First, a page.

With the end of the Vietnam War and the winding down of the anti-war movement many radicals were left twiddling their thumbs. It was during this time that newspaper heiress Patty Hearst was kidnapped in one of the most bizarre political moments of the 1970s. Robert Stone has made an excellent documentary about these events and the group that carried them out, the Symbionese Liberation Army (SLA).
The Hearst Corporation was and still is one of the largest media organisations in the world, owning titles like Cosmopolitan and Marie Claire. It was Patty’s granddaddy, William Randolph Hearst, who was the main inspiration for Citizen Kane. To the SLA 19 year old Hearst, a student at Berkeley, would have been both a high profile and easy target. They announced her abduction with a typically pompous communiqué on 4 February 1974: ‘On the afore stated date, combat elements of the United Federated Forces of the Symbionese Liberation Army armed with cyanide loaded weapons served an arrest warrant upon Patricia Campbell Hearst.’ Initially they intended to swap Hearst for two of their imprisoned members, Russ Little and Joe Remiro.
Upon realising that the state would not exchange prisoners the SLA changed their demands to calling on the Hearst Corporation to distribute free food to the poor. One of the lighter moments of the film is listening to Randolph Hearst reading out the ransom note on live TV and signing off with the snappy SLA signature ‘Death to the fascist insect that preys upon the life of the people.’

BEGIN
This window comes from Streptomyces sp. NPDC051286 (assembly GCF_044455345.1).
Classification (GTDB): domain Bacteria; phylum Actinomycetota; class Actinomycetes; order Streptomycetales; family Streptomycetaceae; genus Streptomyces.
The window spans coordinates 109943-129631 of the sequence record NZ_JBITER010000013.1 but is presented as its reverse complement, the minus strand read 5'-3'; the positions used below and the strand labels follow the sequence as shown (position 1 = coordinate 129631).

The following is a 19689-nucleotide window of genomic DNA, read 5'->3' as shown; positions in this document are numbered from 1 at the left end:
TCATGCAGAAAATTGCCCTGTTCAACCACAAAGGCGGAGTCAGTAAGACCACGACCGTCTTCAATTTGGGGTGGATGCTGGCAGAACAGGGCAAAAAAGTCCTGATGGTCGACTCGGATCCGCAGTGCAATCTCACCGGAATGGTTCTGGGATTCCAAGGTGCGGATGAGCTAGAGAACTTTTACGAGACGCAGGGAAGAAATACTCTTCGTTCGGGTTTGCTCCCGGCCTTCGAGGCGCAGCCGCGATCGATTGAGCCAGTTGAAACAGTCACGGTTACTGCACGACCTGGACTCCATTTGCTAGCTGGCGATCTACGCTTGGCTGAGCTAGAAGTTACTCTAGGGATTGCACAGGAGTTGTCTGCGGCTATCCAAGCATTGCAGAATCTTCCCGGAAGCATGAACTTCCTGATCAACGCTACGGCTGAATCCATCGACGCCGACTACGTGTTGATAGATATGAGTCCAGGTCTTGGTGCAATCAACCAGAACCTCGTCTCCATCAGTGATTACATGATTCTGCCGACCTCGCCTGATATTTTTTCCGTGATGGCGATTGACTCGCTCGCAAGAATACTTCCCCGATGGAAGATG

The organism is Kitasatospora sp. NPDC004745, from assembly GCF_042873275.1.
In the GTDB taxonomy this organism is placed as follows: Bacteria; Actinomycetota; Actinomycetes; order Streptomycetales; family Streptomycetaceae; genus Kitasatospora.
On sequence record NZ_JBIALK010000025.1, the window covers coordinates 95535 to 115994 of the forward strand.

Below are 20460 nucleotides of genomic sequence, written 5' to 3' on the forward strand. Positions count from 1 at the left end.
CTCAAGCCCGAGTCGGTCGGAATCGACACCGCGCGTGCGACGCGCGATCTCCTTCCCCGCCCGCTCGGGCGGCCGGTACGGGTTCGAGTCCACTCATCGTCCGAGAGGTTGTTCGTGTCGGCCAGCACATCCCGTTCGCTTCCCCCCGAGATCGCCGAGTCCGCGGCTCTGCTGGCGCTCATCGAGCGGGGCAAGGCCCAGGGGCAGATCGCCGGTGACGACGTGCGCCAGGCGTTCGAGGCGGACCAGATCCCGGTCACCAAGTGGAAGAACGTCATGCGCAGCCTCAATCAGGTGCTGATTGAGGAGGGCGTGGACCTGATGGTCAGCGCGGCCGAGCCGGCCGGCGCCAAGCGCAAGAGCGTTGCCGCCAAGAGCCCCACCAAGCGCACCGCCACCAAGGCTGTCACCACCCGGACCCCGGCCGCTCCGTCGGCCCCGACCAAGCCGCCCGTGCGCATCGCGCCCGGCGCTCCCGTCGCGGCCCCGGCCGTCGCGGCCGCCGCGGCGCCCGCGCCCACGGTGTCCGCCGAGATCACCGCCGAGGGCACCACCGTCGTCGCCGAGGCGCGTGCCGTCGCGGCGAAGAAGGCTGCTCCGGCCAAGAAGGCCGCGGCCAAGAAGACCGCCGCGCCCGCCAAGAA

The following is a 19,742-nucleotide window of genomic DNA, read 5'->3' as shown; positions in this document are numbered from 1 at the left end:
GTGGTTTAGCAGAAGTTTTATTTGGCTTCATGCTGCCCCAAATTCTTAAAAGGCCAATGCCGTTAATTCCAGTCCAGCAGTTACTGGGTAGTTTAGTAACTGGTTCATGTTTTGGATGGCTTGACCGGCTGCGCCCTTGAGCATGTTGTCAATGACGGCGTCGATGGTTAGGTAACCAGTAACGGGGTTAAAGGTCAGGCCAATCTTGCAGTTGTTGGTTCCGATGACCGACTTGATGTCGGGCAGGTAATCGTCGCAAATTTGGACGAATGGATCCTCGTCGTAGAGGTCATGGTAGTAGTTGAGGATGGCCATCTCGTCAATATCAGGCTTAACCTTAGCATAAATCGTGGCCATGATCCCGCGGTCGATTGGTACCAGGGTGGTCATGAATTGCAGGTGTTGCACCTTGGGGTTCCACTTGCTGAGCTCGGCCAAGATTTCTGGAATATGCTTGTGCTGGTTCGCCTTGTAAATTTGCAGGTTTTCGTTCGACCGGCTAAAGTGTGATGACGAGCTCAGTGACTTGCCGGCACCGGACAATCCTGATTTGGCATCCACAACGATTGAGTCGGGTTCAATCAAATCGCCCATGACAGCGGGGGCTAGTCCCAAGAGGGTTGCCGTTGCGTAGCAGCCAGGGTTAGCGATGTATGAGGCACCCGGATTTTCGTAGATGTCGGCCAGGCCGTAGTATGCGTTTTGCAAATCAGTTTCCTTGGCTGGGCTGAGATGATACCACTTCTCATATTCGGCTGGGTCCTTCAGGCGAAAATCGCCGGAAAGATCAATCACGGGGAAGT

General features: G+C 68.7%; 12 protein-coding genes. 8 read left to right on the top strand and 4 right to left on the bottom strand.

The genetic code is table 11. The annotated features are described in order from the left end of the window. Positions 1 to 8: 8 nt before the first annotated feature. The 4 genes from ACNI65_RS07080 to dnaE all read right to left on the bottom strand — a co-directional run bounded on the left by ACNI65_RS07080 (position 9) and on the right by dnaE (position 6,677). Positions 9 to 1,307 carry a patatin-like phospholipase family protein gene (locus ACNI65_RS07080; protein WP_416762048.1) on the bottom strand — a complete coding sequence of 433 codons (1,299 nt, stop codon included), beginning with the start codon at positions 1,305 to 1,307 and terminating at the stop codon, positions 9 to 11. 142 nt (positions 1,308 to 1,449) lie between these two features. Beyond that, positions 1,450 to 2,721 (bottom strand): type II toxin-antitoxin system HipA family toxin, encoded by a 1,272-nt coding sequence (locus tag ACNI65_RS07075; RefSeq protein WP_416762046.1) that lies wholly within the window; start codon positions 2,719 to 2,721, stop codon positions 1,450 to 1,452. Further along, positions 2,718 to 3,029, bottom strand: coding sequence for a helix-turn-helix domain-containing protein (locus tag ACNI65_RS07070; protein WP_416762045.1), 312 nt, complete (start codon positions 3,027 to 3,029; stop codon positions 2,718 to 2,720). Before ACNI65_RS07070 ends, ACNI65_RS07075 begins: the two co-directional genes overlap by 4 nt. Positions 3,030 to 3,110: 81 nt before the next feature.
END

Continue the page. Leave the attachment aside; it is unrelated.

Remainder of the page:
Then something staggering happened. Patty converted to the SLA cause and took part in a famous bank raid, disowned her family and called her ex-boyfriend a ‘sexist, ageist pig’. The state was now in a frenzy to recover Hearst who they said had been brainwashed – even using U2 spy planes in the search. For the SLA it all ended with a Bonnie and Clyde style shoot-out in an LA suburb. It seems the LAPD were only waiting until Patty left the ‘safe house’ so they could employ maximum force. Shortly afterwards she was captured and she converted back to capitalism.
The SLA were as crazy as they were angry, the original Judean Peoples Front. Their membership was mainly white and middle class. They were in awe of the Black Power movement and their politics stretched from Marx to Mao to Che. They organised military districts and held ranks like ‘field marshal’.
Yet they were products of their time. People like Richard Nixon and Henry Kissinger were running the White House. To Russ Little it seemed the state was out of control and being run on behalf of the extreme right. With the shooting of middle class students at Kent State University the US had appeared to declare war on its own population. While the movement struggled for a different world it was forced to deal with violence that drifted in and out of life like a gigantic cloud of tear gas. The six o’clock news regularly featured people having their brains blown out, skin burnt off, demos attacked by cops, villages destroyed by jets or estates shot up by soldiers – all sandwiched between the Magic Roundabout and Nationwide. Perhaps it was inevitable that by the mid-1970s some would turn in frustration to the political gangsterism of groups like the SLA, Bader Meinhoff or the Red Brigades.
This documentary balances between criticising the SLA and recognising the real injustices that inspired the SLA to action. The film has some fantastic footage that Stone rescued from the garbage cans of local news stations (in many ways it is also about TV) but it is not just a history lesson. It is inspired by the show trials of the, by now, sad middle aged SLA members that took place as a result of the post-9/11 terrorism ‘clampdown’ in 2003. It is also about class. Only one SLA member received a presidential pardon – and she just happened to be an heiress of a powerful newspaper tycoon. Definitely worth seeing.
Release date: 3 Jun
Women’s struggles 200 years ago
A quietly evocative film
Remaining true to Egypt’s revolution
A photo book that captures a fashion revolution